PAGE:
While I was walking to the Ruth Taylor Theatre building to see “Theatre for Social Change: On Domestic Abuse,” I was nervous. While I knew the production had a purpose and a message that was important, I was worried it would be too depressing and too emotional to enjoy and that it would drag due to its content. Turns out that I was very happily wrong.

Due to the wonderful cast’s performance, with each of them capturing a different aspect of the many types of people involved in domestic violence, the production flowed well and was a fantastic learning experience. Director Roberto Prestigiacomo did a great job of putting the right people in the right roles, with each of the leads providing strong, grounded performances. While not everyone had as many lines as the leads, supporting actors did a good job of adding to the scenes.

The production itself was split up into two episodes, and each had three parts. The first part of an episode was a monologue — a long speech that explained the background of the upcoming scene. Then the scene was played out, which depicted the grim reality of domestic violence and its depressing repercussions. When the scene was over, the director would then talk to the audience, giving them a role in the production.

The third part is what made this production unique. The audience had the opportunity to intervene into the scene as it was played out again by replacing one of the characters, besides the two leads, and then trying to fix the situation. At first the audience was hesitant, not knowing when to butt in or to interject. But, after the first audience member attempted separating the couple, everyone wanted to jump in and change the dynamic.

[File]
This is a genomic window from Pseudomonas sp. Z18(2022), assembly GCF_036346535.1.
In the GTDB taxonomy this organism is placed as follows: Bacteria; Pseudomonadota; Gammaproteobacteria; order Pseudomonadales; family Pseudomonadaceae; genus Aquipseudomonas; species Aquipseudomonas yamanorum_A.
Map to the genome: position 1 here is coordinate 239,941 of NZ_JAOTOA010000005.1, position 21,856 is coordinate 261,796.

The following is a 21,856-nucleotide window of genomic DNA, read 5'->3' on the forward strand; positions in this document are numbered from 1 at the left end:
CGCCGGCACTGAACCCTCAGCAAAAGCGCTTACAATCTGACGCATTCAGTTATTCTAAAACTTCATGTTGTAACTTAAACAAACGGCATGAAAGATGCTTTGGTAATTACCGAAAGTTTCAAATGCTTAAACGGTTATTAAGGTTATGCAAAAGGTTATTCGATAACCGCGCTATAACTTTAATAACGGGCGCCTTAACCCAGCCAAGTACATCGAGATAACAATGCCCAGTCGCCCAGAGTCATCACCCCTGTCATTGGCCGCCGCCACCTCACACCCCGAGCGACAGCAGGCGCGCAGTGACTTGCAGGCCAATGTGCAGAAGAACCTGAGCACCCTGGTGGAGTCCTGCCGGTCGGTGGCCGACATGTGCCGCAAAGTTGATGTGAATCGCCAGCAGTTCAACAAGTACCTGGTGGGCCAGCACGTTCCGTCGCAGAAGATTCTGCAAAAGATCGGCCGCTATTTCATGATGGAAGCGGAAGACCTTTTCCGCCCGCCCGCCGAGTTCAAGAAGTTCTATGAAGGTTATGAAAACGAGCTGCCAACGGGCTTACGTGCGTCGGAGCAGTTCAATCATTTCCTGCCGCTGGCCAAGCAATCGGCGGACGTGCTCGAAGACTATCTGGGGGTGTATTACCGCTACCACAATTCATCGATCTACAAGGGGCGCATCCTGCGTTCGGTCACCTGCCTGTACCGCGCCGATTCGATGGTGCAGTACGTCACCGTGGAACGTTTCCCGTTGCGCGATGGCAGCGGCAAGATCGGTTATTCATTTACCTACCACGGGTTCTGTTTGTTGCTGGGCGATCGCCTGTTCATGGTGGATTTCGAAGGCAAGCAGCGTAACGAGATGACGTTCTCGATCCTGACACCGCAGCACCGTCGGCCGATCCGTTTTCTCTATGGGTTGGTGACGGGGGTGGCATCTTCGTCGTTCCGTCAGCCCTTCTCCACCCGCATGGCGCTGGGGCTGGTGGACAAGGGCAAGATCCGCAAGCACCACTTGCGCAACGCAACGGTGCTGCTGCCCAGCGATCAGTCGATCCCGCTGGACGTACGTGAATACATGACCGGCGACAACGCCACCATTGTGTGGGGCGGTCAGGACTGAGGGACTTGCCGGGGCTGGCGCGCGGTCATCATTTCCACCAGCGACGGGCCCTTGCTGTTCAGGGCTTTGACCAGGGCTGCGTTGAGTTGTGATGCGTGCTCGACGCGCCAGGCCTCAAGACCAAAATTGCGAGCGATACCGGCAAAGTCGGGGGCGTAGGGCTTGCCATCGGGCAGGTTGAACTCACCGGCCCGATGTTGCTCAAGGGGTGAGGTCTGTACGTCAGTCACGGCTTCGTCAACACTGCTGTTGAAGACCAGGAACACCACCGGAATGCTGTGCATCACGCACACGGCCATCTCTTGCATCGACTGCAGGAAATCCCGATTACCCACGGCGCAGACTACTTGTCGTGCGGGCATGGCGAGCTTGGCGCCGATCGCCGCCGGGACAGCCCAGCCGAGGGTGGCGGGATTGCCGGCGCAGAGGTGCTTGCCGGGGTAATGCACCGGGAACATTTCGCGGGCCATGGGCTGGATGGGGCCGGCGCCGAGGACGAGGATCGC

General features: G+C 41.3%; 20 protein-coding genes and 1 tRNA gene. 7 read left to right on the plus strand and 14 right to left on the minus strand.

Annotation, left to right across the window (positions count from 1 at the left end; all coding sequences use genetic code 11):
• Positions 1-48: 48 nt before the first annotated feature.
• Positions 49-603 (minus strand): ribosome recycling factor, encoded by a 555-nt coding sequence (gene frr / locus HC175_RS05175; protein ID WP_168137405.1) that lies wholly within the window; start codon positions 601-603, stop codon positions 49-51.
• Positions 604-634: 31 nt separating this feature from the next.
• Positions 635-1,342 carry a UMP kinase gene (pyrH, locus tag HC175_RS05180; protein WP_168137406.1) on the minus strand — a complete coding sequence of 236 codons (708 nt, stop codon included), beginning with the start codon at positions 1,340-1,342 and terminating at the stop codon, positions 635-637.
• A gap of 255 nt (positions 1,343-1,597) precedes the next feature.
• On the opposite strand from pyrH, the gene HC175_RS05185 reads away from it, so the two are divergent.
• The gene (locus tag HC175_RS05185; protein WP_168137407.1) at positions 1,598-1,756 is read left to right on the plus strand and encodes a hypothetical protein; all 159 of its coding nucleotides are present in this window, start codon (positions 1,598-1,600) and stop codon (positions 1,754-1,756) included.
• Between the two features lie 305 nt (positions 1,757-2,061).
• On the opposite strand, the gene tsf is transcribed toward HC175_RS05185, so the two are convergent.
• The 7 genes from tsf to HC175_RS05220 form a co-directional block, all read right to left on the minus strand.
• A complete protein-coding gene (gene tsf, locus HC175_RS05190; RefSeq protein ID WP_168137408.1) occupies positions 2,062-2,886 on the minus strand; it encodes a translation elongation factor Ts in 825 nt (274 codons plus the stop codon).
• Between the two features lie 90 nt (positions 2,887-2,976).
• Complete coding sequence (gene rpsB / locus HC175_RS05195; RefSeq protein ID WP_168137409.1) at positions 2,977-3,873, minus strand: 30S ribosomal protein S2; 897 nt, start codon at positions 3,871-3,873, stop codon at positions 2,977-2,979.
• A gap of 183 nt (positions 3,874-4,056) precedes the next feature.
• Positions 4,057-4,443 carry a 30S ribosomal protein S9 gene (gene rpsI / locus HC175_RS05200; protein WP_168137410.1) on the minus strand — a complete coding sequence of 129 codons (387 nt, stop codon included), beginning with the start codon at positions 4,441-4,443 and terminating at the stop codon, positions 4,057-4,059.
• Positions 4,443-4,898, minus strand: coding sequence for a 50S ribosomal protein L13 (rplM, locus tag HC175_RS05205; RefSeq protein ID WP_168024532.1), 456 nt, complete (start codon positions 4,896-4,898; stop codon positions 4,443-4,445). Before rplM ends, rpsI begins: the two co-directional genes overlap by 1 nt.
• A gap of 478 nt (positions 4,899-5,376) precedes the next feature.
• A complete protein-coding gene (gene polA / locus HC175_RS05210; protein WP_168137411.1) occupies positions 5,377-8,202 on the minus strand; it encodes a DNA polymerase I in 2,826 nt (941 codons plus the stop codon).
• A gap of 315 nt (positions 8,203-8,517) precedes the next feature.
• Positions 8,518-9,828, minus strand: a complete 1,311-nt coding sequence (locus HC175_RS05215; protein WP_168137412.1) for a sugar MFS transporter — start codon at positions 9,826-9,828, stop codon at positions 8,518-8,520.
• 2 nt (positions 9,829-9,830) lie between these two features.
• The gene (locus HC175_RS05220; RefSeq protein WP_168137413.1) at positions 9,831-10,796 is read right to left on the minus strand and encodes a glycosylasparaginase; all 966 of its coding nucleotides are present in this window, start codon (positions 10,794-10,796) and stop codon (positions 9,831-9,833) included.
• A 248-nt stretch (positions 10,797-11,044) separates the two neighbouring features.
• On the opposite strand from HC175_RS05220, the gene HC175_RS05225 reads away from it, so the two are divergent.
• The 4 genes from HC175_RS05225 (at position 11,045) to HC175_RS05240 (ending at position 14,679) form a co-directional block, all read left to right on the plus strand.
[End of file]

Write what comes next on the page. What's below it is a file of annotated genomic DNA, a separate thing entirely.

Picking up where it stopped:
Photo by Chloe Sonnier

This type of show, one where the audience is active and engaged in the actual show, is meant to teach the audience. Theatre for Social Change is meant to bring change and awareness to difficult topic, and in this case it was focused on domestic violence. The incredible thing the cast and crew did here was to create  a unique environment to learn how to intervene, to try different techniques and to become aware of the problem. By allowing the audience to become a part of the show, they are teaching in hopes that this new knowledge is applied in real world situations.

While I was working on the show “Good Kids” last year, the cast and I did similar exercises to learn about rape culture and different methods of dealing with it. We mainly focused on how to help someone who had been raped, how to help them get the right help and to try and be as supportive and as patient as possible. It was a great, albeit very brutal experience and it definitely made me and the cast of “Good Kids” more aware of the show’s purpose.

Photo by Chloe Sonnier

The cast of “Theatre for Social Change: On Domestic Abuse” had the difficult task of producing a realistic depiction of domestic violence, from the oppressor to the victim to the bystanders. Each had to believe in the role they had and give a truthful rendition. While the victim is a difficult role to portray, the role of the oppressor has to make the audience believe things they themselves they don’t believe. Each cast member did a great job, showcasing the new and old talent that Trinity’s theatre department has to offer.

Watching and being a part of this show was an unforgettable experience. While I did enjoy watching some of my fellow audience members do their best to add as much comedy to the scene as possible, I also was moved to see people jump in and try to help the victim and protect them from the oppressor. As the cast said when I interviewed them a couple weeks ago, the purpose of the show is to give people the chance to intervene in the hopes that they will do the same in real life. The show did just that, and I hope that more people will go and learn from the show as much this audience did.

Do not be dissuaded by the subject matter; “Theatre for Social Change: On Domestic Abuse” is an enjoyable experience that you will come out of having learned how to be a better person. Who can ask for a better night than that?